For 59 of the 64 years of the nuclear era, China has ranked among the countries whose behaviour the US has endeavoured to influence through a declared capability to bring nuclear force to bear against it.2 The only period that was a complete exception was from 1945 until China intervened in the Korean war in 1950. Over the years 1950–66, China figured in US plans as an appendage of the primary enemy, the Soviet Union. Between 1966–82, China was a primary target in own right, before slipping out of this prominent category for 15 years (1982– 1997). In 1997, China was re-instated as a primary nuclear target.3

The curious thing about this history is not only the qualitative variation in China’s status within US nuclear war plans but the weak correlation between the dates of these variations and the dates of what most observers would identify as the key events that have punctuated US-China relations: entry into the Korean War in October 1950; the Sino-Soviet split in 1959; re-engagement with the US in 1972; and the combination of Tiananmen Square, the end of the Cold War, and the break-up of the USSR in 1989–91. Clearly, however hard it might be to become the subject of US plans for the targeting of nuclear weapons, it is harder still to change one’s status within these plans, and hardest of all to escape from them altogether.4 The US-China story illustrates that rather elemental considerations determine whether another state should be positioned within or outside nuclear targeting plans. These basic judgements on whether another state is an ‘us’ or a ‘them’ tend to be relatively impervious even to quite dramatic developments in the contemporary political arena. Such developments tend to percolate for some years and then may or may not alter the more basic instincts that inform judgements about nuclear targeting.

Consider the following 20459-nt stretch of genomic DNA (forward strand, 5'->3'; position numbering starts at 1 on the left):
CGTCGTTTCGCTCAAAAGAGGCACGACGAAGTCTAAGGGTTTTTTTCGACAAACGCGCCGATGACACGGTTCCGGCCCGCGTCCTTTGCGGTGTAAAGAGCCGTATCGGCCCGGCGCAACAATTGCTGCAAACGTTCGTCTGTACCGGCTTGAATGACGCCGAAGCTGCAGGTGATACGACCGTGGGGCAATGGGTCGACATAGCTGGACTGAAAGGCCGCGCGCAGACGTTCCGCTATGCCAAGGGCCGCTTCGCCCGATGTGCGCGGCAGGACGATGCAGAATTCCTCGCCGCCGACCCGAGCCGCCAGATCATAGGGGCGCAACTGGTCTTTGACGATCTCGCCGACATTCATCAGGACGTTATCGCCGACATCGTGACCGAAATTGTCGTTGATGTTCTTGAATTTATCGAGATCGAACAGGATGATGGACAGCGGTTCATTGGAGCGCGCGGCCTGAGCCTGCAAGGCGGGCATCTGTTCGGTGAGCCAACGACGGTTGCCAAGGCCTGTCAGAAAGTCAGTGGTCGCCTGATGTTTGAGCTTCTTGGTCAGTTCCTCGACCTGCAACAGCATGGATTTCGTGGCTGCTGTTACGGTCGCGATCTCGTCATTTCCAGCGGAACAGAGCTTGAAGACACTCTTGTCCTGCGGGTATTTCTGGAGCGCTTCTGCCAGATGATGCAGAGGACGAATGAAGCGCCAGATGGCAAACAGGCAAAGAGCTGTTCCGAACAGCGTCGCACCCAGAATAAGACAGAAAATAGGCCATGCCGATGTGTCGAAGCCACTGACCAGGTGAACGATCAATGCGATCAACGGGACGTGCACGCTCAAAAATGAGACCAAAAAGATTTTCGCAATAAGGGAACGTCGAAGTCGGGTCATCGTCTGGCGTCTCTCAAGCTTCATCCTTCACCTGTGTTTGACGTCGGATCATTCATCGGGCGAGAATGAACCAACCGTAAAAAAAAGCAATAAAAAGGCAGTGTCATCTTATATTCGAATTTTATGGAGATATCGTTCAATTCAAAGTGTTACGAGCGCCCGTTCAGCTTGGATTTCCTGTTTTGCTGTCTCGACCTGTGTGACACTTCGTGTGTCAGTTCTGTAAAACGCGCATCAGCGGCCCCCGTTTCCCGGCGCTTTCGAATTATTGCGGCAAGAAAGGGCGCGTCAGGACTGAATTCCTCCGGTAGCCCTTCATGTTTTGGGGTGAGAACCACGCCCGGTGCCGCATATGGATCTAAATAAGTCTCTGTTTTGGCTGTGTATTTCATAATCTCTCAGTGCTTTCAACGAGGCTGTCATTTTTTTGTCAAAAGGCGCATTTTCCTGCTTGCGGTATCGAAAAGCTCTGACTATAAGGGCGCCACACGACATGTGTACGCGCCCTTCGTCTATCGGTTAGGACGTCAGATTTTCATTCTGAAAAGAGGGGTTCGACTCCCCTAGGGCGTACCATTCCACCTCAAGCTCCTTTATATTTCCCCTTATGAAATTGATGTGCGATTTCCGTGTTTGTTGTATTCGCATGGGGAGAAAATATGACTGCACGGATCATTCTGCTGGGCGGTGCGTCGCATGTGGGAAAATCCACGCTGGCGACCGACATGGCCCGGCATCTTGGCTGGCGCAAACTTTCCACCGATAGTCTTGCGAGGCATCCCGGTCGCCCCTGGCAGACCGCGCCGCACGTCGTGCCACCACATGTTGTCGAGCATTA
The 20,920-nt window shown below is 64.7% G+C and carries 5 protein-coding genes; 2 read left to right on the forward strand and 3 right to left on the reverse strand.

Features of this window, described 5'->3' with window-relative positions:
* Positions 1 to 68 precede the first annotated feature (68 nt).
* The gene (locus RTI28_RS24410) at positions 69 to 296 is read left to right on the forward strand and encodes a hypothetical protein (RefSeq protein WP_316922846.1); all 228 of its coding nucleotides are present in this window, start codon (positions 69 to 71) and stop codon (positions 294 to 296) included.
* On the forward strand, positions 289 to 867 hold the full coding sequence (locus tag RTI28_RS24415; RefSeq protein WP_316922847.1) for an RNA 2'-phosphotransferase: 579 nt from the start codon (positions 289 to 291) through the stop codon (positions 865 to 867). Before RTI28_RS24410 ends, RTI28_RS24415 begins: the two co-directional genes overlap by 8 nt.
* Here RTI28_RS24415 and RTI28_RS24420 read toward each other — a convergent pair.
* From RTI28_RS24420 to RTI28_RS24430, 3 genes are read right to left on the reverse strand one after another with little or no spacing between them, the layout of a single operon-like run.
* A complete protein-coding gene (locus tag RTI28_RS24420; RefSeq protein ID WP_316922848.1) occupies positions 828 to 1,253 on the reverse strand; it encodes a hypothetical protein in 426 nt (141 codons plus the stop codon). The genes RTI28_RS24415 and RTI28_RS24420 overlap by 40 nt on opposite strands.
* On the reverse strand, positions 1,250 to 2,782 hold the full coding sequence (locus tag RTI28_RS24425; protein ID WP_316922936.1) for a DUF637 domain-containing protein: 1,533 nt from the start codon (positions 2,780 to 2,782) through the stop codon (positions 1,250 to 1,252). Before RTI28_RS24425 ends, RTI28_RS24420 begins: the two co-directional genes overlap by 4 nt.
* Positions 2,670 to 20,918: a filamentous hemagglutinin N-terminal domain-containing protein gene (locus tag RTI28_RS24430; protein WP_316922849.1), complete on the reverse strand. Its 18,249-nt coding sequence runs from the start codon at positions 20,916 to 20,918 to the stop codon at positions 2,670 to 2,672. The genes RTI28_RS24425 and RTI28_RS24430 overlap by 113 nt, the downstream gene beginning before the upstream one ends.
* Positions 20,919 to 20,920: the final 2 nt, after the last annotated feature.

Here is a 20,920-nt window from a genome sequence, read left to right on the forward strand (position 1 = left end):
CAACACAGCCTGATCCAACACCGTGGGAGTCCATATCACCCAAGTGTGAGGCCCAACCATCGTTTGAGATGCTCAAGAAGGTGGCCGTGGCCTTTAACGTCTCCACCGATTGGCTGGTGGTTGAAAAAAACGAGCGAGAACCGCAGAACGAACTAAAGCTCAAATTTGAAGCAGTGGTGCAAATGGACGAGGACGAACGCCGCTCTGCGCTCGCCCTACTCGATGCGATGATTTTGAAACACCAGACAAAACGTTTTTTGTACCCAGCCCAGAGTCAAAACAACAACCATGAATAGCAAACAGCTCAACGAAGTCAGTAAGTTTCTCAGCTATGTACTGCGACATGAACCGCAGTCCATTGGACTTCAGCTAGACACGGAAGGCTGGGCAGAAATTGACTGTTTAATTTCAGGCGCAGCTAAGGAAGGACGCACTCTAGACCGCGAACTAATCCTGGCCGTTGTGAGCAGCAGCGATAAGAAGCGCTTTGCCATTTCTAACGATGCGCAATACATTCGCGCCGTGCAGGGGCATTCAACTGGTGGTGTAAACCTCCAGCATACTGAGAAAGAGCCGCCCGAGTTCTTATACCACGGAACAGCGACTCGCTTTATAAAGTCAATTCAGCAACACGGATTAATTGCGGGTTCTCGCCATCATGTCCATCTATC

The history of US-China relations from the perspective of nuclear weapons highlights the central role that America assigned to its nuclear capabilities in the formative years of the post-WW2 era. The US made strong commitments to the security of Western Europe, Japan, South Korea and Taiwan after de-mobilising its wartime forces to the extent that it had nothing resembling pre-eminence in conventional military power. Moreover, all of these commitments involved states on the other side of the Atlantic and Pacific oceans. This enormously complicated the challenge of being persuasive when sending political signals that the US would resist military challenges to the security of these states. Even though the US went on to establish a network of bases and/or continuously deployed naval and air power assets in distant locations on a scale without precedent in modern times, these capabilities were thousands of kilometers from the US homeland and, to that extent, always as much symbolic and psychological as they were substantive. This picture is so stark that one could legitimately question whether the US could have risked assuming so pivotal a role in the postwar world order, and look credible in doing so, in the absence of the Bomb. This observation is reinforced by the extraordinary focus and discipline that the US brought to bear decade after decade to present itself as a power that was entirely comfortable with the Bomb – and both able and determined to exploit its deterrent powers to the full.5